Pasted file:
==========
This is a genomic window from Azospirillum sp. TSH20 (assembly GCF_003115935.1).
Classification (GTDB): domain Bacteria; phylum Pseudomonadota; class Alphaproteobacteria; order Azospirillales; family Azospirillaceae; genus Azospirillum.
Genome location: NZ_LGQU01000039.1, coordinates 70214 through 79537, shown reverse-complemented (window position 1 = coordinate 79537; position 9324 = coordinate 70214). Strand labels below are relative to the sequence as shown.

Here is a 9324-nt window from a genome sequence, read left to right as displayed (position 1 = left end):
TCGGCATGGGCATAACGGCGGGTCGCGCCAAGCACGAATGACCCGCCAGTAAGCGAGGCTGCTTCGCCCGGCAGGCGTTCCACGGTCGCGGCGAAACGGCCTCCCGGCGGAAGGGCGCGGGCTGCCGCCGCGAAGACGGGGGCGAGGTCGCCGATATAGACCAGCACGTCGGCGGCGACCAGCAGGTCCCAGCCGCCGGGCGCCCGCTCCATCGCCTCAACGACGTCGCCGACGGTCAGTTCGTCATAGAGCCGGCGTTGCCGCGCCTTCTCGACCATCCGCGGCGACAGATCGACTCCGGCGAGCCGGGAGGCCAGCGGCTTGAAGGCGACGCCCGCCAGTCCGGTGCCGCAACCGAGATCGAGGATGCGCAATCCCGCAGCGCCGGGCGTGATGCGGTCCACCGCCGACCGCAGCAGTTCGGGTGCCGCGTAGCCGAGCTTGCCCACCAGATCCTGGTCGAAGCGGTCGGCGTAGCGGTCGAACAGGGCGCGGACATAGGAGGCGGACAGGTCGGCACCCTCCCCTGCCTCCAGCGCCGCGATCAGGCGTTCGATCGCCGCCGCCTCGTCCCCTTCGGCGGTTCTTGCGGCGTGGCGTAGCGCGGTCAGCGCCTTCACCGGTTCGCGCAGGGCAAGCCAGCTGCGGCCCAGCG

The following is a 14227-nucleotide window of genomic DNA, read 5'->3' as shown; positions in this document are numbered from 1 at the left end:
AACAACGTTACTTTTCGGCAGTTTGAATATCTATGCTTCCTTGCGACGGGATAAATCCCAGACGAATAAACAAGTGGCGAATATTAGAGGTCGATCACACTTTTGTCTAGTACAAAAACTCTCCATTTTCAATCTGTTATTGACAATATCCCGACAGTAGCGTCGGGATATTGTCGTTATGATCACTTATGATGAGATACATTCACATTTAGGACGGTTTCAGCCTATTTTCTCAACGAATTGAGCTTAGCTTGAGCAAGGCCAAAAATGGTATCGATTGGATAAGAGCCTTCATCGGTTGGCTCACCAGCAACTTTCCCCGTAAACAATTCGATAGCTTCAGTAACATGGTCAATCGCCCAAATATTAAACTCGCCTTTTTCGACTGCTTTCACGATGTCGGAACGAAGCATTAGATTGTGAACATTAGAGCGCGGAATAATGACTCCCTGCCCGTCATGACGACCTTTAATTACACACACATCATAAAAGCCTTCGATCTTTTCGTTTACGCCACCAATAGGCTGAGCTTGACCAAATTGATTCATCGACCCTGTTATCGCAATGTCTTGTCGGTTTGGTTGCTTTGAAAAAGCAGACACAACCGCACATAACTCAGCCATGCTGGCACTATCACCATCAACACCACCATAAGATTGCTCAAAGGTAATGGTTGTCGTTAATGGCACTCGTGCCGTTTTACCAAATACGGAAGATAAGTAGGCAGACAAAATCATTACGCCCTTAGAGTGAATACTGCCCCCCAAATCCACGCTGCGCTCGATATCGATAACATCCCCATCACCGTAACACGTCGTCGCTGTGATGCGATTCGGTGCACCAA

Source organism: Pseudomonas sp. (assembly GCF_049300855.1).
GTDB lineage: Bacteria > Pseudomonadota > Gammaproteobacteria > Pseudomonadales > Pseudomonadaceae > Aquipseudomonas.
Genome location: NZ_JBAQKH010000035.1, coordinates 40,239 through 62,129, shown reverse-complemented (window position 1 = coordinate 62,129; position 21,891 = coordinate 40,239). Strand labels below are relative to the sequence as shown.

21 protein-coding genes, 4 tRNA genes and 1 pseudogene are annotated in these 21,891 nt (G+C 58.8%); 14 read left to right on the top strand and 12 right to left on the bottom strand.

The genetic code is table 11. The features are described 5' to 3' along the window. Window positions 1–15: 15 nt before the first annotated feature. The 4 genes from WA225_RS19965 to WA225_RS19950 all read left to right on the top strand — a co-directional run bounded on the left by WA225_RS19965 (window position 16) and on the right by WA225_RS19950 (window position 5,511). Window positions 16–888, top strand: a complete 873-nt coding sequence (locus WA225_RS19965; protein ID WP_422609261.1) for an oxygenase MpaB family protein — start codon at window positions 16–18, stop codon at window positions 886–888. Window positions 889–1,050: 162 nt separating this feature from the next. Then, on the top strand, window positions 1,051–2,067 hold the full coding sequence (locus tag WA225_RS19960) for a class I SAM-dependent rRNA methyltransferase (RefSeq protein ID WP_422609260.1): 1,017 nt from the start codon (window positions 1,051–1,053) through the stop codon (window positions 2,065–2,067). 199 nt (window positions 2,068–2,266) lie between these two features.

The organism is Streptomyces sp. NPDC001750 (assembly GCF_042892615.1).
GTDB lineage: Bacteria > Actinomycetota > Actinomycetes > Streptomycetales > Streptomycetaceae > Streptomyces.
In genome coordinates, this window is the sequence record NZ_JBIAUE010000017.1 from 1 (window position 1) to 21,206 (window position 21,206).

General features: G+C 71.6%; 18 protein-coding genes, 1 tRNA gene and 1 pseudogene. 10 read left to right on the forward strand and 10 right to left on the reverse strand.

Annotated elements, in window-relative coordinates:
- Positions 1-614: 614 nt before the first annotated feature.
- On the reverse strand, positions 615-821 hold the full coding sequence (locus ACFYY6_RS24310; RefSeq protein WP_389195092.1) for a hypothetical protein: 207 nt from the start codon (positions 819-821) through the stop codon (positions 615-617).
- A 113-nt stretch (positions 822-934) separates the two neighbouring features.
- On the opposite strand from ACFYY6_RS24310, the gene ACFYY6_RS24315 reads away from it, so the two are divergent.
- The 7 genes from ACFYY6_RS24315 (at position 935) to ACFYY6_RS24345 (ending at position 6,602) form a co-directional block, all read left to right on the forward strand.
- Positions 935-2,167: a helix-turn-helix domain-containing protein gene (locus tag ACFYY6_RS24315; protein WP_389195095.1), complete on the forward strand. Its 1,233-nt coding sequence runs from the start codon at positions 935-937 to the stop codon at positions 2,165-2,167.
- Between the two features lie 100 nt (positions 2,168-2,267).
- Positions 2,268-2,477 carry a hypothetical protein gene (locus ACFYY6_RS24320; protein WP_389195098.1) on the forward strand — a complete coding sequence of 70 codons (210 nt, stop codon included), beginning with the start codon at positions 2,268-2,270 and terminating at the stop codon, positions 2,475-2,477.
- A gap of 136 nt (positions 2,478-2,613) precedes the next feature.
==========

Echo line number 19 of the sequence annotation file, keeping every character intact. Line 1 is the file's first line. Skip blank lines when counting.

- On the reverse strand, positions 615-821 hold the full coding sequence (locus ACFYY6_RS24310; RefSeq protein WP_389195092.1) for a hypothetical protein: 207 nt from the start codon (positions 819-821) through the stop codon (positions 615-617).